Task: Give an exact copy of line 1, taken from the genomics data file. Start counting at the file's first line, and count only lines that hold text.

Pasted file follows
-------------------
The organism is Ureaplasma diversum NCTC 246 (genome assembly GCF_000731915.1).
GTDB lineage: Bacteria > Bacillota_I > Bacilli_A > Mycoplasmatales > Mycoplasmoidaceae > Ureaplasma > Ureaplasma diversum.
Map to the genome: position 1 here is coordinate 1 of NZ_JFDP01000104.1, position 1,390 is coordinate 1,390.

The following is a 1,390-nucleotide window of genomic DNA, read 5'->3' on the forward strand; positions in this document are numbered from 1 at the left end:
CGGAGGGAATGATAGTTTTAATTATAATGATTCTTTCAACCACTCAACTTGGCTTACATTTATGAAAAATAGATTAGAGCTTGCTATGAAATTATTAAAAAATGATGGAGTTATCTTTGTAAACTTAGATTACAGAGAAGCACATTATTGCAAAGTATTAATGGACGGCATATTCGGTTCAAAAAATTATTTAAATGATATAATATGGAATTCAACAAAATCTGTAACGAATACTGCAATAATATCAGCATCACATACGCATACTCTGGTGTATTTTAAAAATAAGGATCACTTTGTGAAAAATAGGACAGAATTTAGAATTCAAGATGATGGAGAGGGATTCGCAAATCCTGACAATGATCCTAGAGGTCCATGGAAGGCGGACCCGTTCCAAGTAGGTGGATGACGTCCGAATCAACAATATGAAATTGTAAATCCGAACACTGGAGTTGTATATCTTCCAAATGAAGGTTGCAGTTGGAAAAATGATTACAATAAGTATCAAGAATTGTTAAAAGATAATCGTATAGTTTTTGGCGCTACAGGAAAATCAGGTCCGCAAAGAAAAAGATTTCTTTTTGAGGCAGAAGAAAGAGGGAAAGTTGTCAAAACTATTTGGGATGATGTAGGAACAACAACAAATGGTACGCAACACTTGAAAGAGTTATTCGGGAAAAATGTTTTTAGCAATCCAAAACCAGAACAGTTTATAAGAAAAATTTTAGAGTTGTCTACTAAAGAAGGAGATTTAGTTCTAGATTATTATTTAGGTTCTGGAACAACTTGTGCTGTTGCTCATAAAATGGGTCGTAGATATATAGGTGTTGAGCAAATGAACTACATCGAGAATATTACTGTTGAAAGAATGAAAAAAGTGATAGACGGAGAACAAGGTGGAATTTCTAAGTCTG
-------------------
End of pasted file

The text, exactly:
The organism is Ureaplasma diversum NCTC 246 (genome assembly GCF_000731915.1).